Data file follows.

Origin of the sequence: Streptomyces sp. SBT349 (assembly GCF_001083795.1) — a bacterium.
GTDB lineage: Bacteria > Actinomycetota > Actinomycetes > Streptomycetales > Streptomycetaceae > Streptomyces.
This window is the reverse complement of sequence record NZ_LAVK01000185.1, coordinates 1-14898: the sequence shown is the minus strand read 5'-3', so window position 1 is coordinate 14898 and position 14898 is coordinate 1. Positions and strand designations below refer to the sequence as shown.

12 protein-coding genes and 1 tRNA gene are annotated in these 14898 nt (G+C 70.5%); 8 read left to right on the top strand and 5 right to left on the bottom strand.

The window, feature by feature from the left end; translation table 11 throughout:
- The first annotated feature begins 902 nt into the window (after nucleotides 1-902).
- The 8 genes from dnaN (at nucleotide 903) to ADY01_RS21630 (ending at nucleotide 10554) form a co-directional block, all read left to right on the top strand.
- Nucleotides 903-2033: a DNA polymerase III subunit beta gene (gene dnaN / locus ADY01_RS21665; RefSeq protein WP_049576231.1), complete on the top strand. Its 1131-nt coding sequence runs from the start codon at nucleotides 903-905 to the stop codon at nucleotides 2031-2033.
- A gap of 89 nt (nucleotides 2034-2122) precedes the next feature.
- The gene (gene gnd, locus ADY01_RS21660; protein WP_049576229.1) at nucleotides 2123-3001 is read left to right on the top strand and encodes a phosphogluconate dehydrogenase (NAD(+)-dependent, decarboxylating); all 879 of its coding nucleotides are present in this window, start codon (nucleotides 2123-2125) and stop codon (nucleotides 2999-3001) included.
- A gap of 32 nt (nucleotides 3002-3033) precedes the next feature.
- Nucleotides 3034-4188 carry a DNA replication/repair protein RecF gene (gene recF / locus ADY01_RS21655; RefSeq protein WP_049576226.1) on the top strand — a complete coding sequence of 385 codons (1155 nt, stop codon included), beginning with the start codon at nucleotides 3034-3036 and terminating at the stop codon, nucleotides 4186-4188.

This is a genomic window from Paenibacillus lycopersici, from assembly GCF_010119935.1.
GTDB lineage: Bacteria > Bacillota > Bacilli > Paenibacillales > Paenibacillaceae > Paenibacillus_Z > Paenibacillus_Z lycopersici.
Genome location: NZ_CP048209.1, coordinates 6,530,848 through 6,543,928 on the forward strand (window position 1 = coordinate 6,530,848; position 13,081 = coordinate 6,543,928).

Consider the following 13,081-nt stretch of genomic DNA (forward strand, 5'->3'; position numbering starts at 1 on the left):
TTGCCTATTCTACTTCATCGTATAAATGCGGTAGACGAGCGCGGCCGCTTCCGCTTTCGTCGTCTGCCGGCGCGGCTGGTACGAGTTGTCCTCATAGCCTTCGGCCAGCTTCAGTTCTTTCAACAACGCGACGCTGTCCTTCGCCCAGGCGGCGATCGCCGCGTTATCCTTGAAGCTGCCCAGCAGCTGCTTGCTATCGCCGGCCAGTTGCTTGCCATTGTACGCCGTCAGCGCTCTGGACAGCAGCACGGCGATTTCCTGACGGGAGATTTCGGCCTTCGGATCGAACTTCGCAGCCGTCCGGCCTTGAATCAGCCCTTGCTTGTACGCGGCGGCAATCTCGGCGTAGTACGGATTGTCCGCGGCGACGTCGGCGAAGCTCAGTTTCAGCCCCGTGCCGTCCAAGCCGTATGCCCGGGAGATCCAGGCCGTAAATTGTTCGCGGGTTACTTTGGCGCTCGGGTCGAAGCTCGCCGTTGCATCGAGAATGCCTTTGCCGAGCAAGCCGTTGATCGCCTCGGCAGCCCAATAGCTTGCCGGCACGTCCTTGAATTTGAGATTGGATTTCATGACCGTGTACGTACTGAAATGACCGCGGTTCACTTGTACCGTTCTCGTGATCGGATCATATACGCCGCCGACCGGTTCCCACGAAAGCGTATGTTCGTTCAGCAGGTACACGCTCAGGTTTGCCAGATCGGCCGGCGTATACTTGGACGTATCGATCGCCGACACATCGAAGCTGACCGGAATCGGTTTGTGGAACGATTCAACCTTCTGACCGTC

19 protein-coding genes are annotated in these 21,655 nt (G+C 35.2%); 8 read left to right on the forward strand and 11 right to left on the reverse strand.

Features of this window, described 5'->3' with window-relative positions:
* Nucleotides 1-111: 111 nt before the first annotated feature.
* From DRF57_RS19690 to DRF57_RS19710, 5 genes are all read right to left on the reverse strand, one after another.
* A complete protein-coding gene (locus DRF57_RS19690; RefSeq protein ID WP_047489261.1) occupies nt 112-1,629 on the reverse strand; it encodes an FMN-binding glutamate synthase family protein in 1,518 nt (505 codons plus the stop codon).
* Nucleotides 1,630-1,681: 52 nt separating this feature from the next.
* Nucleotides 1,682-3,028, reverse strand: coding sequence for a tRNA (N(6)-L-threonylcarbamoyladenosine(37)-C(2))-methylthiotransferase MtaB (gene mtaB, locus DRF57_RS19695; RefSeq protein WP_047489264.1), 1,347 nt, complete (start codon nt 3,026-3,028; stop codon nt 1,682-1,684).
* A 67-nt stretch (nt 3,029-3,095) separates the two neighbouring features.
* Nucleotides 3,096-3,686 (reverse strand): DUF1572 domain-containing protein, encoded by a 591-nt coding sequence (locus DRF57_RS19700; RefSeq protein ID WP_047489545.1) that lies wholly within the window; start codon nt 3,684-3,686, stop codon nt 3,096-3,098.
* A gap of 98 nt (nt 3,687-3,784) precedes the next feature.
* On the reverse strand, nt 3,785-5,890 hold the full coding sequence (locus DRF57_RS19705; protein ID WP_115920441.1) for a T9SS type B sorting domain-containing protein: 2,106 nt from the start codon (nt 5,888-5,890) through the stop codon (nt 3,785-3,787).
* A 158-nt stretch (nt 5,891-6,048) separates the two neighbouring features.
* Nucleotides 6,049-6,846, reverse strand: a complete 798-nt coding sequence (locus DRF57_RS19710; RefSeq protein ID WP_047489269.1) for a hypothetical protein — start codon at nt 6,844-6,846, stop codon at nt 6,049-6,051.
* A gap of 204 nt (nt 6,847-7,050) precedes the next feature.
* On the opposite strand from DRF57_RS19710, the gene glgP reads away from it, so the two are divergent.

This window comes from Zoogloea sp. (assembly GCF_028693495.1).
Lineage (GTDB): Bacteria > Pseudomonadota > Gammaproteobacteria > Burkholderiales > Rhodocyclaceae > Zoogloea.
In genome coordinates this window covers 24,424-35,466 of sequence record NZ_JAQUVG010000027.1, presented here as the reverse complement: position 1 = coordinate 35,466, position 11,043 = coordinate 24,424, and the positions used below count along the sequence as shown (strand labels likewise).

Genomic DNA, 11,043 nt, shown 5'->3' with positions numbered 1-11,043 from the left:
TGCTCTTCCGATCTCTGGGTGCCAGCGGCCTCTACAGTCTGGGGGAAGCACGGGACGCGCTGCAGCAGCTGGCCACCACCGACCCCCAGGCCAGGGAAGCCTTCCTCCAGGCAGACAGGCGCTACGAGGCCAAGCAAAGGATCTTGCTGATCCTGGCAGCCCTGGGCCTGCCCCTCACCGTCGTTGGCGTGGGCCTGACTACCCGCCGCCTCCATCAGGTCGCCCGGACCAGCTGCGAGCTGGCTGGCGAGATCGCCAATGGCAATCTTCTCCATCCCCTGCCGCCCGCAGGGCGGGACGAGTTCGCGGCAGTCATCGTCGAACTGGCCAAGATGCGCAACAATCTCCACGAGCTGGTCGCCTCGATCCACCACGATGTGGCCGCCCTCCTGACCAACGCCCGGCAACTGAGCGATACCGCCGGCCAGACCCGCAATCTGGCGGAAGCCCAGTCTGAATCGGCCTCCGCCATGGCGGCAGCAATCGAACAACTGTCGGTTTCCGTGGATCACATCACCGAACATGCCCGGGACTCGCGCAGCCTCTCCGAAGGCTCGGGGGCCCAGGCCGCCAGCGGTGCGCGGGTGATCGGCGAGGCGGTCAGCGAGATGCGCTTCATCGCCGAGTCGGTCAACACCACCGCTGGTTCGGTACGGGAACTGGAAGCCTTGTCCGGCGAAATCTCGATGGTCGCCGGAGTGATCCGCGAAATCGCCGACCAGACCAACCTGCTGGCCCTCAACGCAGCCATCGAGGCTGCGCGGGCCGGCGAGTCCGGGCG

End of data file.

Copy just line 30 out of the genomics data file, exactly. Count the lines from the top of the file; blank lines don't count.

* Nucleotides 6,049-6,846, reverse strand: a complete 798-nt coding sequence (locus DRF57_RS19710; RefSeq protein ID WP_047489269.1) for a hypothetical protein — start codon at nt 6,844-6,846, stop codon at nt 6,049-6,051.